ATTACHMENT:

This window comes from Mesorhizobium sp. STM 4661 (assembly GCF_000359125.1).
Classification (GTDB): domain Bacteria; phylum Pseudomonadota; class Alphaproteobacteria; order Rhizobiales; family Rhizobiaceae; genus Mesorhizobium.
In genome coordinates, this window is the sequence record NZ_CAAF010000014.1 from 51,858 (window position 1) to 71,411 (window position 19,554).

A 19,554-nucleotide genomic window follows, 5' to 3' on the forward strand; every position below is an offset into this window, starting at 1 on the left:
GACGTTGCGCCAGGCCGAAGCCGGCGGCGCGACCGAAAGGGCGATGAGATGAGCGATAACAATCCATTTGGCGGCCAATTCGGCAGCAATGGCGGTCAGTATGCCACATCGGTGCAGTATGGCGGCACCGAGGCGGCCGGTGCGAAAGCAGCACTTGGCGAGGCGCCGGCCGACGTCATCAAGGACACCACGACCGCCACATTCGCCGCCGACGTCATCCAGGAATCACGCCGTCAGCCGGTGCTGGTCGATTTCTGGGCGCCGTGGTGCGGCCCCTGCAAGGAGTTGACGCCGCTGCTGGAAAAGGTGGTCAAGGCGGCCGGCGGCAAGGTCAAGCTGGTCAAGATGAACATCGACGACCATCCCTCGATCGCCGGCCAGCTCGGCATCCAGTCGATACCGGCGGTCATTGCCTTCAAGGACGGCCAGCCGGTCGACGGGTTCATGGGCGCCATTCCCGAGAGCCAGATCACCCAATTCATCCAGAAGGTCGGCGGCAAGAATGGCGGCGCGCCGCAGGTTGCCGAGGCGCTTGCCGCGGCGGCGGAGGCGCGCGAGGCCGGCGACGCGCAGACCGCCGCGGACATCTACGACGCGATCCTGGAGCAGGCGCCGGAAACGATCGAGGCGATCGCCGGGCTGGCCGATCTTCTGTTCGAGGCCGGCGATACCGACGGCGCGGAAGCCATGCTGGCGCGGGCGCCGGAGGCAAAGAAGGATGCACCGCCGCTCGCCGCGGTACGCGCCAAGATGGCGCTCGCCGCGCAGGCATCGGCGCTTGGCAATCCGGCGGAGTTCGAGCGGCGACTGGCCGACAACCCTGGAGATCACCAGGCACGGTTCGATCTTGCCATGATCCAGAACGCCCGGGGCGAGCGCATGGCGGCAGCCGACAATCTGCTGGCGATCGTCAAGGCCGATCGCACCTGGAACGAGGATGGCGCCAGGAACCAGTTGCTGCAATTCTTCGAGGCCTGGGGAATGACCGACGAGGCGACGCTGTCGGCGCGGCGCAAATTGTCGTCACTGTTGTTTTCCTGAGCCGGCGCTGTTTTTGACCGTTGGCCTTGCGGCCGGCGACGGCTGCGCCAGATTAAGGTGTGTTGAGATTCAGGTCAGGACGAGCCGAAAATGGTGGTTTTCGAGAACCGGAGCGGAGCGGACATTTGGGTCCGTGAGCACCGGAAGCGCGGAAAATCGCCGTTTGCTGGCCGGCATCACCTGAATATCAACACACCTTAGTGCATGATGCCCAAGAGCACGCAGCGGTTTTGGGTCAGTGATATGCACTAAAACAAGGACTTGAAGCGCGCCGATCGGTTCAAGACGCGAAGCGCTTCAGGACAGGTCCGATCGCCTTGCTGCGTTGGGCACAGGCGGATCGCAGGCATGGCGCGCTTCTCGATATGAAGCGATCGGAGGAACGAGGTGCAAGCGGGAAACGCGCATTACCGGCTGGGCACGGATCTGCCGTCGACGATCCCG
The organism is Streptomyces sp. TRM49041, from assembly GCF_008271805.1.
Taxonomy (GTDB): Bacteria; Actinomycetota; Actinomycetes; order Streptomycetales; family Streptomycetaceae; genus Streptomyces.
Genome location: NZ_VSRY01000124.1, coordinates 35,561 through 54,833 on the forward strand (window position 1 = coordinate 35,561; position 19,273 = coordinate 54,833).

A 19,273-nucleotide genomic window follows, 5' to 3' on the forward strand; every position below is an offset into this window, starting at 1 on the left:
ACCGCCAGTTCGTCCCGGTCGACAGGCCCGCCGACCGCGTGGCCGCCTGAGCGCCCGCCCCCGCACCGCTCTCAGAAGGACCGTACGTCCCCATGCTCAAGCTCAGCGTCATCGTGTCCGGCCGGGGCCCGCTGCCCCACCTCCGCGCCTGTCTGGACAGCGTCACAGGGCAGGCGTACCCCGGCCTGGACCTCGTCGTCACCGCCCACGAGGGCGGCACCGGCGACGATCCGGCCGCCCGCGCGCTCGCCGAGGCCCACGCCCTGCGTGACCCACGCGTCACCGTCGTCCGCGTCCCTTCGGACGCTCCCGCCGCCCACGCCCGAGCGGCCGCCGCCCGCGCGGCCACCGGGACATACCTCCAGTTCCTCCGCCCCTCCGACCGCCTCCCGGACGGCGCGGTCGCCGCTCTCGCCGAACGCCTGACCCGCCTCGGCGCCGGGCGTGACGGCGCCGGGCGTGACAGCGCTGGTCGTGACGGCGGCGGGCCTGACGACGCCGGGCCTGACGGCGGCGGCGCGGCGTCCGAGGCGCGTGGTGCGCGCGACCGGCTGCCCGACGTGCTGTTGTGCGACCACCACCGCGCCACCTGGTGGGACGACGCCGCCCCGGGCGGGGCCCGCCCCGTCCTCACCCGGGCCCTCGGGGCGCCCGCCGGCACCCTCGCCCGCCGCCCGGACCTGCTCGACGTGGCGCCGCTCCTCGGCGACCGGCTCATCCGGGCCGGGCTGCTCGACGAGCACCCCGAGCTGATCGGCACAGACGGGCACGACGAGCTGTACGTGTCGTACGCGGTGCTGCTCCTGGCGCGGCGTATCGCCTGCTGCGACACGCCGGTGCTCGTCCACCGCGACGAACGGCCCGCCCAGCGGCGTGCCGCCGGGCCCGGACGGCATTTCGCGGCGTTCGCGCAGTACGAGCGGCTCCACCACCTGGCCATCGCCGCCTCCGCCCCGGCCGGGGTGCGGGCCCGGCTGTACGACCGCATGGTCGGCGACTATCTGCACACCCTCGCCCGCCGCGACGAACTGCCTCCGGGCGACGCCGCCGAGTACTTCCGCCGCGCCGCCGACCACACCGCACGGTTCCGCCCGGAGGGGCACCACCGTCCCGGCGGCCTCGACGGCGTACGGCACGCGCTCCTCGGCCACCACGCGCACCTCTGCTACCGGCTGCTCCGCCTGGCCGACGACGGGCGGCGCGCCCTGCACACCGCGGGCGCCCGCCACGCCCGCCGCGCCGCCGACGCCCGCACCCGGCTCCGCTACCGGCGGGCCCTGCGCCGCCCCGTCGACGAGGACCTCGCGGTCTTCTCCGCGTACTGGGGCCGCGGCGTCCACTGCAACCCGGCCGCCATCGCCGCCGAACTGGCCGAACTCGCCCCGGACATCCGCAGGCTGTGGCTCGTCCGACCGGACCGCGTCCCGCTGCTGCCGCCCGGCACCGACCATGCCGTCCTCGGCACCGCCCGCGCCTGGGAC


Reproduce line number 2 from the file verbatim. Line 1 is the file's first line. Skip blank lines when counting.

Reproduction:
Classification (GTDB): domain Bacteria; phylum Pseudomonadota; class Alphaproteobacteria; order Rhizobiales; family Rhizobiaceae; genus Mesorhizobium.